Others who are impressed include Douglas Parr, chief scientific officer for Greenpeace. He says the dialogue was "more relevant than at the annual meeting of the BA (the British Association for the Advancement of Science)", and that while the BA seemed to have a sense of artificiality, with "two separate events -a press event and a public event", Euroscience combined the two.

The big comparator, though, is the US, where 6,000 attend the annual meeting of the American Association for the Advancement of Science. Some, such as the German funding body Stifterverband, see Euroscience as a "serious counterbalance" to the AAAS. Others take inspiration from it, and seek to be as successful as the Americans. The AAAS itself was keenly interested. It sent over a reporter, a large team of communications specialists, and its chief executive, Alan Leshner. Shere Abbott, the AAAS's chief international officer, says: "The idea of Euroscience is a very good one. I'm impressed with the enthusiasm. People have been very much engaged." With 13,000 members in Europe, the AAAS is keen not to be seen as solely an American outfit, and it gave a fair amount of assistance on the logistics of organisation. "If there's a request for assistance at the next conference, we will be involved," she says, adding: "We don't want to make it look like we're Americans telling you how to do things."

Abbott says she was surprised, though, by the amount of policy discussion. Nineteen of the 69 sessions dealt with European science policy, closely followed by science communication issues with 15 sessions - leaving little space for topics that grab the public eye, such as "New fixed teeth in 30 minutes".

Sheila Anderson from the Natural Environment Research Council would like to see more cross-border discussion about the way we approve research at the next conference. "People stayed in their boxes, with national perspectives," she says.

The public science events downtown were doing brisk business, but little of their youthful enthusiasm was evident in the main conference venues. Only 75 children attended sessions as part of school trips, and just 15 teachers registered for the conference.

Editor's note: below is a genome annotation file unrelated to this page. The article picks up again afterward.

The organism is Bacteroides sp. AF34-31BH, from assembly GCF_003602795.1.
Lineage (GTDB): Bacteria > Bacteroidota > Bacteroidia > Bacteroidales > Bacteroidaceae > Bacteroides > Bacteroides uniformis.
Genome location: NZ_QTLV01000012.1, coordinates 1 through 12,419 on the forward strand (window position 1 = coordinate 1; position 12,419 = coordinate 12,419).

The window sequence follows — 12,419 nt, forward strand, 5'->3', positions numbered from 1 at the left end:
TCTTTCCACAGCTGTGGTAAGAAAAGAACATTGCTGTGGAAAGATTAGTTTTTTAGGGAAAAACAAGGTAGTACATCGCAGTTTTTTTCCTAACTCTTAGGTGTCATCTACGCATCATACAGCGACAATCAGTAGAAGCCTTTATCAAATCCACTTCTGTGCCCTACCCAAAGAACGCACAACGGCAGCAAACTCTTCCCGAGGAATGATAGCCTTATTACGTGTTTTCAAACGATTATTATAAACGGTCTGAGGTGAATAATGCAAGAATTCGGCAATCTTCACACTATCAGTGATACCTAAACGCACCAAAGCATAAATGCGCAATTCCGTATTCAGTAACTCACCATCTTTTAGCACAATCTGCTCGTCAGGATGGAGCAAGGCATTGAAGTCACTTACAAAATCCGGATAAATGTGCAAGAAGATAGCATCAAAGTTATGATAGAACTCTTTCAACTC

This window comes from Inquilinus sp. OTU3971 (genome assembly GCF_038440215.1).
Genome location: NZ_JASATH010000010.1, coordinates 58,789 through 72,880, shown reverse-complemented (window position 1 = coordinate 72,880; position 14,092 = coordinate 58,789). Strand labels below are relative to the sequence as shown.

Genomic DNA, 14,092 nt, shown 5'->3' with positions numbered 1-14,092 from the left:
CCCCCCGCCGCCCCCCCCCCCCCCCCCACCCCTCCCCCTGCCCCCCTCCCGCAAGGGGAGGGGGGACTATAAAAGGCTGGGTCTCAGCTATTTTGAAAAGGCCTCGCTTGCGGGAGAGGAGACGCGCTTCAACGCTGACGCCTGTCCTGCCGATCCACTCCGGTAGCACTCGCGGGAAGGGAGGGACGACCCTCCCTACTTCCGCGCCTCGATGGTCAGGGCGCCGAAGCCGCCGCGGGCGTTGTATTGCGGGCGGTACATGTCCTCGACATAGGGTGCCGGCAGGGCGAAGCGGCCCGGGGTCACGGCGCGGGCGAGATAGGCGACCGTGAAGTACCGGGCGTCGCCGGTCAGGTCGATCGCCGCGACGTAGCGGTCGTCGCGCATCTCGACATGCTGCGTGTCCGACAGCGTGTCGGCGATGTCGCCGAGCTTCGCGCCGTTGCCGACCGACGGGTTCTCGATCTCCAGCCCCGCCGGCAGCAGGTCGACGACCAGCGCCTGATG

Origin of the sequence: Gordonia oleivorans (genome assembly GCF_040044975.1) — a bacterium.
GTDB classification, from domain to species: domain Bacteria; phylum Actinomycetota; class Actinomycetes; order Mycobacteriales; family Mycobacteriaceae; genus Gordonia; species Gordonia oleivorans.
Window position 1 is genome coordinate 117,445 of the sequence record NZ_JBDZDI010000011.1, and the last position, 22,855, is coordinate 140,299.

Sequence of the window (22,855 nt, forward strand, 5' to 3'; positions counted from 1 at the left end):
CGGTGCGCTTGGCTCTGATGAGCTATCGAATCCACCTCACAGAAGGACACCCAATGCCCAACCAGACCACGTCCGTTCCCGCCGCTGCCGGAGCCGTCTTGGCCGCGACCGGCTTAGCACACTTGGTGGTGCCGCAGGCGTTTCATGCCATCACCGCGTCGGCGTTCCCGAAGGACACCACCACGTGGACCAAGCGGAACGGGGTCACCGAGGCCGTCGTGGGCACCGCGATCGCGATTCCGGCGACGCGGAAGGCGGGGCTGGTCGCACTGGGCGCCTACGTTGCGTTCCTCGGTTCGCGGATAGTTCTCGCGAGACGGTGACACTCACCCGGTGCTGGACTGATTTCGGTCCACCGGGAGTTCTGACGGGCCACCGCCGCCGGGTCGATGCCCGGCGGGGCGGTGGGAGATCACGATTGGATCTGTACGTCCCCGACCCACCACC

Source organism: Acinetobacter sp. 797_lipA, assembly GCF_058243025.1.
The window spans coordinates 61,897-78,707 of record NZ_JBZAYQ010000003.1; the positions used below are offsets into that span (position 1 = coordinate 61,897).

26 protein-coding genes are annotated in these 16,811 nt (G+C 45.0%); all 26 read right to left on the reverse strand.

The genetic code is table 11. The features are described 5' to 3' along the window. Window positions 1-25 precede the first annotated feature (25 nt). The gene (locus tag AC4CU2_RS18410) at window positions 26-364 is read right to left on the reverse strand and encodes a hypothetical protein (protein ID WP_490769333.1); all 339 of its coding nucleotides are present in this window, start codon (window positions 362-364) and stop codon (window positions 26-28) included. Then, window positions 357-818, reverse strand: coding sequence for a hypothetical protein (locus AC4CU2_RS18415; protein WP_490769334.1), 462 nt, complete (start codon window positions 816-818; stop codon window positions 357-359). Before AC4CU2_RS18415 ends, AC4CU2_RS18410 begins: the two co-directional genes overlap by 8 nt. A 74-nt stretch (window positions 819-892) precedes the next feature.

By contrast, there were journalists aplenty - 349 by the end of the conference. But the numbers obscured huge differences in interest. Germany dispatched about 80 journalists to the conference, France and Spain a couple each (including invited speakers). The UK could muster only one national newspaper reporter, although the BBC also attended. But it was always going to be an uphill battle getting science journalists to a conference that spread into the August Bank Holiday and ended less than a week before the annual meeting of the BA.

Attendance from German journalists was boosted by the Robert Bosch Foundation, one of the conference's biggest and earliest funders, which donated €250,000 to the ESOF before the programme committee had even been set up. The foundation sponsored 17 young regional reporters to come to Stockholm, and its head of Science in Society, Ingrid Wunning, is very pleased with the German coverage -the newspaper Die Zeit covered it online every day.

Wunning would like to see more focus on the audience, in particular on bringing key scientists and policy-makers together. This sentiment is shared by Anderson, who says: "We were told there would be opinion formers and decision-makers from across Europe, but there weren't."

Overall, though, the organisers are delighted, and even those with criticisms acknowledge the conference's success: European scientists had finally organised a European conference about science and its place in the world. At the end of the conference, ESOF steering committee chair Carl Johan Sundberg said: "The ball is now rolling - people from all walks see it as established." Although disappointed with the UK's participation, he said the conference had met its main objective - "to establish it at all with some sense of credibility".

The next Euroscience conference will take place in Munich in mid-July 2006, between the end of football's World Cup and the start of the world's most prestigious beer festival. Already, its future seems assured. The Robert Bosch Foundation has set aside €400,000 for the Munich event, a figure that will be matched by the German Stifterverband. The commission "will certainly support it", Gerold says.

And after Munich? Word at the conference had Barcelona down for 2008, but Euroscience is now in a seller's market, and Sundberg expects competitive bids from three or four cities. He is a human physiologist at the Karolinska Institute in Sweden and cannot wait to get back to focusing on gene activation and muscle adaptation to endurance training. But, as he would be the first to admit, the first Euroscience open conference was something of a marathon in itself.